It’s self-inquiry. Can you become present to what it is that you’re wanting at that moment?
I feel like being hungry can definitely cause stress. Jason has a tendency to get hangry.
I do, blood sugar drops and the villagers start scattering.
When stress takes hold, ask yourself if you are angry. There’s a difference between being hangry and angry. It’s separating hunger from anger. What would you be angry at that’s causing you stress? It’s always good to reflect on it.
It may or may not be food. It’s always important to identify.
It’s like crossing this out. If you rule out that being hungry is causing your anger, what else could cause you to feel angry? It’s interesting when you think about anger. That’s not an emotion that I feel often if I peel back the layers because I like to get specific when I feel angry. A lot of the time it’ll be feeling resentful or triggered by something, some old emotion. I don’t experience that much anger but Jason, you certainly do. You talk about that very openly. When you peel back the layers, what is behind your anger?
This is an important opportunity to make a distinction because sometimes I’m just frustrated or annoyed and not necessarily angry. There’s a difference between frustration, annoyance, and anger. It’s levels of emotional charge or emotional intensity behind those things. I feel frustration and annoyance or allow myself to be more honest about it. It’s not an automatic thing. I’m allowing myself to be frustrated and allowing myself to be annoyed but genuine anger is a lot rarer for me.
It’s like the word busy. People throw around the word “I’m angry.” If you stop to think about it, you can often find that anger is this blanket statement.
It’s almost like busy or even love. It’s this all-encompassing giant word that people are trying to use to describe the nuances of many different kinds of emotions. To your point, people throw around, “I’m angry, I’m busy, I love this thing.” People love their dog, cat, car, brand-new stainless-steel trashcan from Bed Bath & Beyond. It’s too general.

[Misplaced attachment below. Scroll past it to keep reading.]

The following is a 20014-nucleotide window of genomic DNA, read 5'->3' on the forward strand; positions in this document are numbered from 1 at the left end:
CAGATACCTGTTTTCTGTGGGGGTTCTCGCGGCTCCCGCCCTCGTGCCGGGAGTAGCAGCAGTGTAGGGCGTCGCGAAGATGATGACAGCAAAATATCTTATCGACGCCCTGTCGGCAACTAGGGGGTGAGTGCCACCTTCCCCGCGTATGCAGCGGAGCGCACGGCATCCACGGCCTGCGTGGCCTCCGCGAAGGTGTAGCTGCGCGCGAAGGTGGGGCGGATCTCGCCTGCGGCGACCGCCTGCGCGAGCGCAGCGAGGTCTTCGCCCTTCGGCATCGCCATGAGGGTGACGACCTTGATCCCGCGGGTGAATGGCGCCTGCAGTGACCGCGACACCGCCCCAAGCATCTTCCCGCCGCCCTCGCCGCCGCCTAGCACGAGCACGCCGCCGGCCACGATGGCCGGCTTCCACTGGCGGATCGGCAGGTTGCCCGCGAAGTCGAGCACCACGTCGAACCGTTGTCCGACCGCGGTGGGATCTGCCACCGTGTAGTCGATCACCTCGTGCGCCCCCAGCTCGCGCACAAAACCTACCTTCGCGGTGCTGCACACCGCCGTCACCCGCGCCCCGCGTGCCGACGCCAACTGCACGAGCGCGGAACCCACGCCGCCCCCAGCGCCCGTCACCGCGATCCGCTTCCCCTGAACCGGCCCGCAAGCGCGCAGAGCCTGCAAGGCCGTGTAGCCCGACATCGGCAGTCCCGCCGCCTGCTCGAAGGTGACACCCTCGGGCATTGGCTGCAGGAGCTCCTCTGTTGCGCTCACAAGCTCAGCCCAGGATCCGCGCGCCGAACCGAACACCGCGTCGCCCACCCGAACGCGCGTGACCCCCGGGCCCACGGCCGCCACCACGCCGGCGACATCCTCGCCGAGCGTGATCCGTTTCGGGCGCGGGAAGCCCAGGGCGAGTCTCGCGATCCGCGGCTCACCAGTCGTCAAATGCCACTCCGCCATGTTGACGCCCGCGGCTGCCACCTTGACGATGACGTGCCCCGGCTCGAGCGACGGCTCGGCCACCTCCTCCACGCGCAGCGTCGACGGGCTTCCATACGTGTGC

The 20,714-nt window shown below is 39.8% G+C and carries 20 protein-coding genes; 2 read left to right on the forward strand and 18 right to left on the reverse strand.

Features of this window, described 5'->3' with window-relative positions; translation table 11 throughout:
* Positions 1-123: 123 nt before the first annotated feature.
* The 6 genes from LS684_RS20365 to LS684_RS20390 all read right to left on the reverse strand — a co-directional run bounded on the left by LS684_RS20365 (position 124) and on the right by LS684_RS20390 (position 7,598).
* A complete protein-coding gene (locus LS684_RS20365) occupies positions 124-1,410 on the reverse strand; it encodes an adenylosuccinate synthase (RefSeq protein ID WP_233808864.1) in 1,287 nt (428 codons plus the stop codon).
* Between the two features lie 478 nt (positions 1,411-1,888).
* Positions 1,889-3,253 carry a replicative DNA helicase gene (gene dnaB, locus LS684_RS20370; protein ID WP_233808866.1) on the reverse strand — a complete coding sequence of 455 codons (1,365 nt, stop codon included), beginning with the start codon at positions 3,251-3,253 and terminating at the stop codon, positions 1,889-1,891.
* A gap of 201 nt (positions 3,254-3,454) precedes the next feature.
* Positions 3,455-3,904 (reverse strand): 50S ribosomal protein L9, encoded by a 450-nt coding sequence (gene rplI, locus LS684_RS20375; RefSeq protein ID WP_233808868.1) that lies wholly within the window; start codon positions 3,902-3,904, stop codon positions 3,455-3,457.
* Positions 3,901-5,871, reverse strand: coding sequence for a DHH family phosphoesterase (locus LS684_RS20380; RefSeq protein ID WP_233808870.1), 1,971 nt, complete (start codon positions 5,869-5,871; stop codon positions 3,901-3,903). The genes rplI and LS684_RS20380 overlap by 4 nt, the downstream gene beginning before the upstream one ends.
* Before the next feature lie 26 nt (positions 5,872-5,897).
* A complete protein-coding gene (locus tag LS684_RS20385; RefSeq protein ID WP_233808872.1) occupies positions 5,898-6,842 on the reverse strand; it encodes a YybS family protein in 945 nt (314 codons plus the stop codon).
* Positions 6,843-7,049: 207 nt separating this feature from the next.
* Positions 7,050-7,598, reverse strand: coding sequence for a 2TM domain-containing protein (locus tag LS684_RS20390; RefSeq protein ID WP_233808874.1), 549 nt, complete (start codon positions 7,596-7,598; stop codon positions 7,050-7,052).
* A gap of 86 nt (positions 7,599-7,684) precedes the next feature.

Did you get a new trashcan? Why did you bring that up?
I’m in the kitchen and right next to me is a bulldog and a stainless-steel trashcan from Bed Bath & Beyond. Do I love my bulldog the same way I love my stainless-steel trashcan? Of course not. There are different gradations and levels of intensity and focus on those kinds of love. It can’t be the same. Anger is a little bit the same, being frustrated, irate, annoyed, angry. It’s an opportunity for us as people to be more intentional and accurate with how we use language.
As important as it is to be clear about our feelings of love, it’s also important for us to become aware that what we’re feeling is fear. A lot of spiritual leaders say that life can be summarized in feelings of love and feelings of fear. That has helped me out a lot because I can almost summarize most of my experiences of feeling love or feeling fear. I feel like that must be the root of a lot of anger. The next part of HALT according to this author is loneliness. That’s another thing that I hear you talk a lot about, Jason. It’s so interesting how some of these themes come up in our lives a lot.